Conservation group reveals alternative plans to proposed demolition of Victorian school building

By Ellyn Wright

30th Oct 2020 | Local News

The conservation group SAVE Britain's Heritage has revealed a proposal to turn the former Cowbridge girls' comprehensive school into apartments, as an alternative to the current plans to demolish the building.

More than 5,500 local people petitioned the Welsh Assembly to halt the demolition of the landmark Victorian School on Aberthin Road, but the Hafod Housing Association which is seeking planning permission to level the school has insisted it lacks the funds to preserve the old buildings.

Working with architect Philip Tilbury, SAVE Britain's Heritage, has produced an alternative scheme .

The scheme proposes that by converting the spaces in the old school and building on the land beside it will produce a mix of housing that can conform with the local development plan.

The group also says it can potentially provide an equal or better return to Sir Thomas Mansel Franklen Trust, the charity which is selling the site.

The Intermediate School for Girls opened in September 1896 as the first all-girls school to be built in Wales following the Welsh Education Act of 1889 and included dormitory accommodation for boarders.

It was expanded in 1908 and most recently used as the sixth form for Cowbridge Comprehensive until the school moved in 2010.

Dr Tudur Davies, of the local campaign group Save Cowbridge Girls' School welcomed the plans.

"The plans show that with some imagination and innovation, the old girls' school can once again be brought to life, clearly demonstrating that it is possible to provide much needed housing on this site without bulldozing our history," he said.

"These attractive designs rightly allow the school to stand proud as a testament to the significant contribution it played in paving the way for equal opportunities in the education of girls."

The petition to the Welsh Assembly objecting to demolition launched in May 2020 by concerned local residents drew 5541 signatures in just six weeks, 541 more than the required threshold to trigger a National Assembly debate.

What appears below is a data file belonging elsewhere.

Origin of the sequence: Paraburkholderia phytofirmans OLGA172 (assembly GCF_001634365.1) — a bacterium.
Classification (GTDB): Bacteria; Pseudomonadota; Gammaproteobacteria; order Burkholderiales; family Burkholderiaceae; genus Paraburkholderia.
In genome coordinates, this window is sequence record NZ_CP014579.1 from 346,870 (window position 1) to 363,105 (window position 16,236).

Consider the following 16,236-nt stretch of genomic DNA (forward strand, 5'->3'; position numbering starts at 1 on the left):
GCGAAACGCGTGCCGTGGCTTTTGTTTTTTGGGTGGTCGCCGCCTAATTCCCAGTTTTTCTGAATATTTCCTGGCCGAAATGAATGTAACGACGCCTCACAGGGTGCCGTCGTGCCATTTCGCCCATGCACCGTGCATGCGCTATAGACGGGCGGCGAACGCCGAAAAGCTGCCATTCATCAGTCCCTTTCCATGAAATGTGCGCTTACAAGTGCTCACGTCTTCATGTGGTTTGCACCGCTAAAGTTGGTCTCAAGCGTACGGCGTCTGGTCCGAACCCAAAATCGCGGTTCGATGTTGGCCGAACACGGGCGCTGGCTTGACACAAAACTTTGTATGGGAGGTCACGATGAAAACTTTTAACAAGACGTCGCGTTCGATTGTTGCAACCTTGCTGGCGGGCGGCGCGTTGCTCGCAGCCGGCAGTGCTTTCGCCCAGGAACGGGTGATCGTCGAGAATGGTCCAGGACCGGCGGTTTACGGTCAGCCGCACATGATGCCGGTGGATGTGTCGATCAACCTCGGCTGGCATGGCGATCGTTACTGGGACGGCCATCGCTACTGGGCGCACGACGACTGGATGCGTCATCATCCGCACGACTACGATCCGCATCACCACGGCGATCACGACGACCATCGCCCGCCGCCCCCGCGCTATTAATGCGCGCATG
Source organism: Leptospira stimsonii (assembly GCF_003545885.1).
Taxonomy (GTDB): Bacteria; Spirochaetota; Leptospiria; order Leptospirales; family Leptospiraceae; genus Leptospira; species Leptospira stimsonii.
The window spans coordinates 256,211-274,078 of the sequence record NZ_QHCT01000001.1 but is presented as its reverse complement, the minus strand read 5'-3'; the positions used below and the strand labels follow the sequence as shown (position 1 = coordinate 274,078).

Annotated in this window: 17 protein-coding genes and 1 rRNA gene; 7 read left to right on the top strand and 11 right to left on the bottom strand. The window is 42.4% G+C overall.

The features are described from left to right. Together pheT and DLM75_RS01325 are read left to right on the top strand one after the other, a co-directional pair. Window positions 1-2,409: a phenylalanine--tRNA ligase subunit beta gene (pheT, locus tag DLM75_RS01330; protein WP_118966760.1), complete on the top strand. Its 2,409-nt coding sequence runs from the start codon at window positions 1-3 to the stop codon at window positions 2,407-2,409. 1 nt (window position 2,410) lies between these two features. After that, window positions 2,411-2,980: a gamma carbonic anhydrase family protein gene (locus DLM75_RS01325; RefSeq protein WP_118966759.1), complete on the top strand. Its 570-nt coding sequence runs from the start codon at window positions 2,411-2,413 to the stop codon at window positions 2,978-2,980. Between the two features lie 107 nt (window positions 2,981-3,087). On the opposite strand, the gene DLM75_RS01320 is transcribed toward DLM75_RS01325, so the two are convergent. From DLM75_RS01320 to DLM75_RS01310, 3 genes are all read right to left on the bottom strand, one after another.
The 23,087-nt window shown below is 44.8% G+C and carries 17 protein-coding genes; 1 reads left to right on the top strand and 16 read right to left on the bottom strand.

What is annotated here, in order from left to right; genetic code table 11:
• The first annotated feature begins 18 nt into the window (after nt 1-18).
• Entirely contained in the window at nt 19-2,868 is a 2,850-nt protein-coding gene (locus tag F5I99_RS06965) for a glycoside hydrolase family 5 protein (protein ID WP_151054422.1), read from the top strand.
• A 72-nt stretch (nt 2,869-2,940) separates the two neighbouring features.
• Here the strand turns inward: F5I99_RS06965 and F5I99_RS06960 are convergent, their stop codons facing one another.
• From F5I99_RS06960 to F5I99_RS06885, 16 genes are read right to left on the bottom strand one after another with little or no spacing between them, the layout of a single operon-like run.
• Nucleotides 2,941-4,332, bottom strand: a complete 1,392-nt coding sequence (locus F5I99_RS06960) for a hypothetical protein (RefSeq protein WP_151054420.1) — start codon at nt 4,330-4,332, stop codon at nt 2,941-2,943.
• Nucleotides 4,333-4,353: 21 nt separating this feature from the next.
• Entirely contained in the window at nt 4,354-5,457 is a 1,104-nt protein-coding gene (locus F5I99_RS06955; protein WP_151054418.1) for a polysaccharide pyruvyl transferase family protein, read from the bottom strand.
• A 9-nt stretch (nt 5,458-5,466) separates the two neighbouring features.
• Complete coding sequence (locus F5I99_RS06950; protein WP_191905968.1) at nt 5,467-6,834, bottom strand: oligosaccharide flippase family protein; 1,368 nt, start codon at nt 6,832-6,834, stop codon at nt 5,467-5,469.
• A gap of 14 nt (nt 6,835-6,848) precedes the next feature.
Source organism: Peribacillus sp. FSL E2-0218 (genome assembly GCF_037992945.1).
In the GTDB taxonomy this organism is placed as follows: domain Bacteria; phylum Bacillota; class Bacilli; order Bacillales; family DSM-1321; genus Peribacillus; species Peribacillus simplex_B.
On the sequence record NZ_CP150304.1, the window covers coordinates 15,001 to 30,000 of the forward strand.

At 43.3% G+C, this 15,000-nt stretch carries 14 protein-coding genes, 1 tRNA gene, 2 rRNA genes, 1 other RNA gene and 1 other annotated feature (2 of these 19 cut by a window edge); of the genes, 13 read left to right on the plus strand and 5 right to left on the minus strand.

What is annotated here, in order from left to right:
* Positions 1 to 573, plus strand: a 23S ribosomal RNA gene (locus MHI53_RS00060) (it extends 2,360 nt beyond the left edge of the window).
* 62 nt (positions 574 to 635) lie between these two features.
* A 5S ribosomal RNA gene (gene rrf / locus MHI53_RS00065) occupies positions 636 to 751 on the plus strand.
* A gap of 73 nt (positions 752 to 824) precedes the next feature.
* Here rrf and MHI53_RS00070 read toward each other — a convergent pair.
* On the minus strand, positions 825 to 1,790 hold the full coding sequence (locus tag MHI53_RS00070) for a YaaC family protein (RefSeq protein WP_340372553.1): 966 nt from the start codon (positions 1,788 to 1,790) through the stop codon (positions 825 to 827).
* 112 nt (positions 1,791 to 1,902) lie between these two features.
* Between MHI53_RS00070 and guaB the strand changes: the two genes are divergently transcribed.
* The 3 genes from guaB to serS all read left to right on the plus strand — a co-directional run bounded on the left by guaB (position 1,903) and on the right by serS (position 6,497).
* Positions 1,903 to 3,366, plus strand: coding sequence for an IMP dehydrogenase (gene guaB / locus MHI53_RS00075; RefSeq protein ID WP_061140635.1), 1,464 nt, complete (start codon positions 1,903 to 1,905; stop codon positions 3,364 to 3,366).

Marcus Binney, executive president of SAVE Britain's Heritage said it was "telling" that so many people "feel strongly about this important Glamorgan landmark."

"Our scheme is designed to meet the strong call from local people for the school to be restored and retrofitted, providing an attractive mix of houses and apartments for local people and to provide a fair return on the property to the charity which owns it," he said.

"The recent petition has clearly shown this same community not only values their heritage, but wishes to see it restored and reused, not left for the wrecking ball," said Ben Oakley, conservation officer at SAVE Britain's Heritage.

"This school building was the first of its kind when built and educated many generations of the Cowbridge community right up to 2010."

Describing the proposal, Philip Tilbury said the school is large enough to create 23 apartments, and the adjacent land enough to build 12 apartments and two houses.

"The new homes will be laid out around two separate courtyards to create a village feel. We will avoid tarmac and use permeable bonded gravel or block paving for sustainability in managing surface water run-off whilst ensuring safe access for disabled," he said.

"Dwarf walls and railings will complement the street scene. There will be carparking and bike storage as well as pleasant gardens. The new buildings will be lime rendered to harmonise with the stone of the school."

Philip Tilbury previously worked on converting the disused Victorian Sanatorium originally built for Eton College into housing.

SAVE says it is now looking for a "sympathetic" developer to take the scheme forward and provide a "more attractive solution" than the original demolition proposal.

Hafod Housing Association wants to demolish the old Cowbridge Comprehensive sixth form building in Aberthin Road and replace it with five two-and-a-half-storey houses and a four-storey block of flats.

In its planning application, Hafod says the development would be "sensitively designed," and "improve the streetscene" of the area "by redeveloping a vacant and derelict building".

The housing association says the development would "provide range and choice of much needed affordable housing and promote access to and use of existing services and facilities in the surrounding area."

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